Schumer rejects Netanyahu’s request to talk to Democrats as Israeli leader addresses GOP

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Schumer addressed questions about Netanyahu at his weekly press conference Wednesday, saying the Israeli prime minister has only himself to blame for the cracks in U.S. solidarity with his government.

“When you make these issues partisan, you hurt the cause of Israel,” Schumer told reporters, standing by his call last week for new elections in Israel.

Schumer has drawn condemnation from Republicans for the speech, in which he said Netanyahu has “lost his way” and put his own political interest above the survival of Israel. “I gave this speech out of a real love for Israel,” Schumer said Wednesday.

The roots of Democratic angst with Netanyahu trace back to the era of former President Barack Obama, when the Israeli leader took a publicly confrontational attitude with the president and aligned with the GOP. In 2012, Netanyahu’s rhetoric fueled a belief that he was seeking to boost Republican nominee Mitt Romney in the election. In 2015, Netanyahu accepted an invitation from House Republicans to address Congress and criticized Obama’s diplomatic negotiations with Iran.

At the time, Sen. Dick Durbin of Illinois, the No. 2 Democrat, privately warned Netanyahu he was hurting his own country by meddling in a U.S. political dispute.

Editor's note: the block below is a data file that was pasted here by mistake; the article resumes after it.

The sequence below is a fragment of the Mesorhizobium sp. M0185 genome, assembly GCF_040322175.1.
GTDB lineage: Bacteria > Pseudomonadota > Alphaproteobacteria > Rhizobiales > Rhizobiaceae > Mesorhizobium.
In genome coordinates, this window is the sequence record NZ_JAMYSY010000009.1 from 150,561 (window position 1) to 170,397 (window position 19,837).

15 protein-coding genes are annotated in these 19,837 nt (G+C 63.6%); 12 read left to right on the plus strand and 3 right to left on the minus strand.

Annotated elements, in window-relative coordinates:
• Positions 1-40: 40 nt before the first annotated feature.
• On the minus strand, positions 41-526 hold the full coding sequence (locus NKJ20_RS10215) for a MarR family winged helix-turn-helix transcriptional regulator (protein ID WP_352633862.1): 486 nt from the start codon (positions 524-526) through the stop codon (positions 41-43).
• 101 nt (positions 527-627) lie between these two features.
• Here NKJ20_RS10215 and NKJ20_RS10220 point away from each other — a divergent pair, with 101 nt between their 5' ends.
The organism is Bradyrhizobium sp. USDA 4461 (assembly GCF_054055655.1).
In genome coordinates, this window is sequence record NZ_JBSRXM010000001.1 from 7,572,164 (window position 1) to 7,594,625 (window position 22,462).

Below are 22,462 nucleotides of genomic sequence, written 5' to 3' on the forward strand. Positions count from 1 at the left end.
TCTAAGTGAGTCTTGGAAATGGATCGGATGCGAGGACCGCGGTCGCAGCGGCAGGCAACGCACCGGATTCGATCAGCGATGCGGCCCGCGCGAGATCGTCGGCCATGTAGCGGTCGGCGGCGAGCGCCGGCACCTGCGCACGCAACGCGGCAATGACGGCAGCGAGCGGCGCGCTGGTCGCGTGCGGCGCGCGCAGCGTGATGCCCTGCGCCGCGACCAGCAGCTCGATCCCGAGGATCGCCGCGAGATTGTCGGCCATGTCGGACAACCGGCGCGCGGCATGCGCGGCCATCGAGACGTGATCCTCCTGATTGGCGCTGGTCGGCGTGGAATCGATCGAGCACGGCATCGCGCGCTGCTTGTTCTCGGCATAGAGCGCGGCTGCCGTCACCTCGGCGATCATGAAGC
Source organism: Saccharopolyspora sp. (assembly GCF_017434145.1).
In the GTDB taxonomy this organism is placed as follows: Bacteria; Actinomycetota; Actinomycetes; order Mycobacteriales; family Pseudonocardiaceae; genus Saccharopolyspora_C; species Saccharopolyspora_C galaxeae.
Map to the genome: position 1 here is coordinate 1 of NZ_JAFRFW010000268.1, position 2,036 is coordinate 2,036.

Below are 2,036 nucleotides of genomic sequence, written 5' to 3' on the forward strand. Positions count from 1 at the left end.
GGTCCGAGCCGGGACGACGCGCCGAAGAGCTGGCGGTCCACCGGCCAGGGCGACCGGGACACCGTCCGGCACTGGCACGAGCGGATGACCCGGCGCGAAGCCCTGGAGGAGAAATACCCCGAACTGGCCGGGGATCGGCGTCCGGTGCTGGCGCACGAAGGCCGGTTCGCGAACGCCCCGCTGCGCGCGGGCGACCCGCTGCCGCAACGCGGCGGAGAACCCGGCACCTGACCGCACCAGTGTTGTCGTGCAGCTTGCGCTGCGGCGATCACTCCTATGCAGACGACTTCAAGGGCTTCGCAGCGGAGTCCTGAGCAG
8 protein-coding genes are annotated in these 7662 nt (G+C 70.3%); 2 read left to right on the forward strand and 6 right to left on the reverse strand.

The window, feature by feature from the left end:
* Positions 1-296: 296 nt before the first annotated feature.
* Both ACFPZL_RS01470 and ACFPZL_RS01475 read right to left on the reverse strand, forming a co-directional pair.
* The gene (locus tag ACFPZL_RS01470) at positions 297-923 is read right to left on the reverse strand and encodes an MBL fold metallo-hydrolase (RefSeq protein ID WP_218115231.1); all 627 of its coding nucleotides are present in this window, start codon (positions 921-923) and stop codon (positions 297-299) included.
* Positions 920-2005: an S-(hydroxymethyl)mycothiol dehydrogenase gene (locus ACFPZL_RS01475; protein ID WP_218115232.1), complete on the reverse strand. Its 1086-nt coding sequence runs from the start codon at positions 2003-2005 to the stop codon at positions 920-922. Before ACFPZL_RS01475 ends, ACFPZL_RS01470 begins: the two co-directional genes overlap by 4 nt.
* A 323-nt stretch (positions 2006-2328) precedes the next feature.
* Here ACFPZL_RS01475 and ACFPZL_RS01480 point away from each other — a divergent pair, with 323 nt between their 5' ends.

“I brought it up to him personally — told him it used to be a bipartisan cause, the future of Israel. He’s making it a one-party monopoly in terms of his alliances,” Durbin recalled to NBC News this week. “That’s a serious mistake for Israel.”

On Wednesday, Senate Minority Leader Mitch McConnell, R-Ky., said he told Netanyahu directly that he disagrees with Schumer.

“I made it clear to him that it’s not the business of the United States to be giving a democratic ally advice about when to have an election or what kind of military campaign they’re conducting,” McConnell told reporters. “We obviously have a lot in common. But it seems to me the bipartisan support for Israel seems to be cracking on the political left of this country.”

Sen. Tommy Tuberville, R-Ala., summed up Netanyahu’s message to Republicans as: “We’re not looking for a tie. We’re looking for a win. We’re going to continue to fight to wipe out Hamas.”

Sen. Josh Hawley, R-Mo., said Netanyahu was asked about Schumer’s comments about a new election in Israel.

“He was very direct, he said he thought that Sen. Schumer’s remarks were wholly inappropriate and outrageous,” Hawley said. “And obviously he took great offense.”

Said Tuberville, “We’re more embarrassed than he is.”



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